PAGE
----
Developing argumentation in mathematics: The role of evidence and context [thesis]

Jill Wells
Multiple potential benefits to the introduction of argumentation into classroom environments have been identified and documented, including the potential to extend teaching goals to emphasise cognitive and metacognitive processes, epistemic criteria and reasoning, as well as the enculturation of students into the practices and discourses of a subject. Argumentation structures and practices offer the means to focus students on the need for quality evidence, potentially encouraging students to
more » ... ging students to focus deeply on mathematical content. Much of the work with argumentation that has already occurred in mathematics is associated with justification of procedural choices to arrive at a correct answer. By contrast, mathematical inquiry offers the opportunity for students to engage in ill-structured, ambiguous problems that have neither a defined solution path nor a single correct answer. Thus there is great potential for argumentation to be effective in inquirybased learning environments. However, very little research has focused on argumentation practices of students undertaking inquiry of this nature. The study presented is thus exploratory; designed to both develop deeper understanding of Inquiry-Based Argument practices and possibilities, and to identify how students' developing use of evidence in argumentation could be understood and supported. Specifically, the study sought to address the following research questions: 1. What are key features of an Inquiry-Based Argument model as implemented in a primary (elementary) mathematics setting? 2. What signature elements of Inquiry-Based Argument can serve to guide children's mathematical argumentation? A design research methodology approach was utilised, with iterative cycles of inquiry and argumentation implemented in a single inquiry classroom of Year 4-5 students (n=27, aged 8-10). These cycles introduced the role of evidence, the structure of argument, and evidence and argument quality, to a class environment that embraced a knowledge building culture (Bereiter & Scardamalia, 1996) . Berland and Reiser's (2009) Goals of Argument and McNeill and Martin's (2011) Conclusion-Evidence-Reasoning Framework were used to guide the instructional approach which was modified progressively to meet the developing needs of the students. 3 Data were generated through videos of emerging classroom practices, interviews with students, student work artefacts, teaching notes, and observations over the course of ten months. A Grounded Theory Approach (Corbin & Strauss, 2008) was utilised for data analysis. The analysis identified several significant results of introducing Inquiry-Based Argument into the classroom: 1. Introducing argument practices enabled the ‗visibilising' of student thinking, increasing opportunities to develop and utilise cognitive conflict. 2. An increased focus by students on the need for quality evidence enables them to be able to put forth and negotiate arguments. In turn, these factors appear to enable students to: 1. Develop complex appreciation for argument structure, progressing from intuitive responses to development of qualified arguments. 2. Demonstrate understanding and appreciation of the critical role of evidence and evidence quality in the development of deepened mathematical understandings and argumentation processes and structure. Particular areas that presented difficulty for the students were observed throughout the unit and teaching and learning supports were noted as these offer potential for scaffolding argumentation development. Two tangible contributions from the research include a proposed model of inquiry-based mathematical argumentation, based on integration between Mathematical Knowledge, Argumentation Knowledge and Context Knowledge, and a detailed guideline for measurement of developing argumentation practices with young students in this context. While this research is limited in that it followed one class of students only, restraining the size of the research enabled a deeper analysis of the experiences of these 27 students. This research suggests that there is potential for argumentation to have a significant role in mathematics education and that it is certainly worthy of further research. 4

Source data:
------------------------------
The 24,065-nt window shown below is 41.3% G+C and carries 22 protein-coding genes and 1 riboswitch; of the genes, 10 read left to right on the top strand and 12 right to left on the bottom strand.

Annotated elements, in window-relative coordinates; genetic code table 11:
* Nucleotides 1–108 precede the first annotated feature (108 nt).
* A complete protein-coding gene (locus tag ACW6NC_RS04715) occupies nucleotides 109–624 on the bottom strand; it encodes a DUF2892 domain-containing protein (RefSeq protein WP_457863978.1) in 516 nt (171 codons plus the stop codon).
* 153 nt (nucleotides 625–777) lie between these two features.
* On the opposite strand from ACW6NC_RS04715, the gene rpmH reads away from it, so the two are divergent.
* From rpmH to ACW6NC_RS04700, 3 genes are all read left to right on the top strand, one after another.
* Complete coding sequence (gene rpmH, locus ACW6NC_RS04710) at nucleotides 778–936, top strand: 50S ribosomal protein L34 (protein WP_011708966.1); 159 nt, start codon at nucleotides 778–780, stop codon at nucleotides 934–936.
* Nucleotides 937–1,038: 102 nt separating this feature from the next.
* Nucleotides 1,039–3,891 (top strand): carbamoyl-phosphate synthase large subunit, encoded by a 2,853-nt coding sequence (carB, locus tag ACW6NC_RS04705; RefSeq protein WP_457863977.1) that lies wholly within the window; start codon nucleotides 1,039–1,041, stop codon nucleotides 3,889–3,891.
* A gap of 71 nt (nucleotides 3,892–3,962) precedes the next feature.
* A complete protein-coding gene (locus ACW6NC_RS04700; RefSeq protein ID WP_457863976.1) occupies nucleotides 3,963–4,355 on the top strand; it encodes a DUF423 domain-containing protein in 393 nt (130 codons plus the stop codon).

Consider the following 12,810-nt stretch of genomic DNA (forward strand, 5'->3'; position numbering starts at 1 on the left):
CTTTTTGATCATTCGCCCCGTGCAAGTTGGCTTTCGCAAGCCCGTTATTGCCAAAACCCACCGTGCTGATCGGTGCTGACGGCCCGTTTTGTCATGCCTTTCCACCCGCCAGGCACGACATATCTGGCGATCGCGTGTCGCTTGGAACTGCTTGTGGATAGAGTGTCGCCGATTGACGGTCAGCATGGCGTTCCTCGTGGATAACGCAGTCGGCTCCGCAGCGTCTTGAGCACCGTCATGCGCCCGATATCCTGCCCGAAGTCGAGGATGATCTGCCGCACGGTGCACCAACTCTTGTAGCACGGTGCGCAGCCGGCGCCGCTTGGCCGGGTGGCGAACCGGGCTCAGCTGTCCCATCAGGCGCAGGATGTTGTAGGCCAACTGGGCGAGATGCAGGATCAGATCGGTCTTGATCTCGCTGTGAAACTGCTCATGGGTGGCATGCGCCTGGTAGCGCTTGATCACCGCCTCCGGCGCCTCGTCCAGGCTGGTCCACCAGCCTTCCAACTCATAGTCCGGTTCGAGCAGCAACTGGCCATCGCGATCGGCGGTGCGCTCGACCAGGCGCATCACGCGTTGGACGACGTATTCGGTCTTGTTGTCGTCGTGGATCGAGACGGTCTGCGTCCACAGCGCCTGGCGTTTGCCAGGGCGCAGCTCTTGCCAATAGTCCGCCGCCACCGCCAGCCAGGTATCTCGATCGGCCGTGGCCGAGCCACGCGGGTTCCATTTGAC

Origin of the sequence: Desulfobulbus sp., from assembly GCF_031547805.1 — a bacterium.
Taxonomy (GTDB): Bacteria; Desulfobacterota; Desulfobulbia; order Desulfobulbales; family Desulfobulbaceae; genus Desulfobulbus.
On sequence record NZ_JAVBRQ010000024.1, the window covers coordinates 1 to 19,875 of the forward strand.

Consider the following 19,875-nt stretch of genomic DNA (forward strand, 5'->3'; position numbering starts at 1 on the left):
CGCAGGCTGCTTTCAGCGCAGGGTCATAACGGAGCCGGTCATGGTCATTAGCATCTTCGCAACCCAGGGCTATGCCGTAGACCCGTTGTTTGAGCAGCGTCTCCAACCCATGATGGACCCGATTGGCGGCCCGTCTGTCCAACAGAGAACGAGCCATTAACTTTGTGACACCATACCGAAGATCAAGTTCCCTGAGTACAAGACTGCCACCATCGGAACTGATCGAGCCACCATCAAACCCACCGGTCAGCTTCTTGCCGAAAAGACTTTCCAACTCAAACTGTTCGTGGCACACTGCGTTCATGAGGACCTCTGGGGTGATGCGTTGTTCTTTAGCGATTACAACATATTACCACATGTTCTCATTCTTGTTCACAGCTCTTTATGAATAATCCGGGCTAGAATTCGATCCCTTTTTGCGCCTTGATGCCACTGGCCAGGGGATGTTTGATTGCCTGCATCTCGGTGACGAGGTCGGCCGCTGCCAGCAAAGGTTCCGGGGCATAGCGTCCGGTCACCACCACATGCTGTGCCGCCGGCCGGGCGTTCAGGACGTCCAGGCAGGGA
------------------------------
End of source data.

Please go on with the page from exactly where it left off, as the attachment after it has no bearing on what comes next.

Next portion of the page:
doi:10.14264/uql.2015.208 fatcat:ylrhtpbz7bclra5ep6gliwliea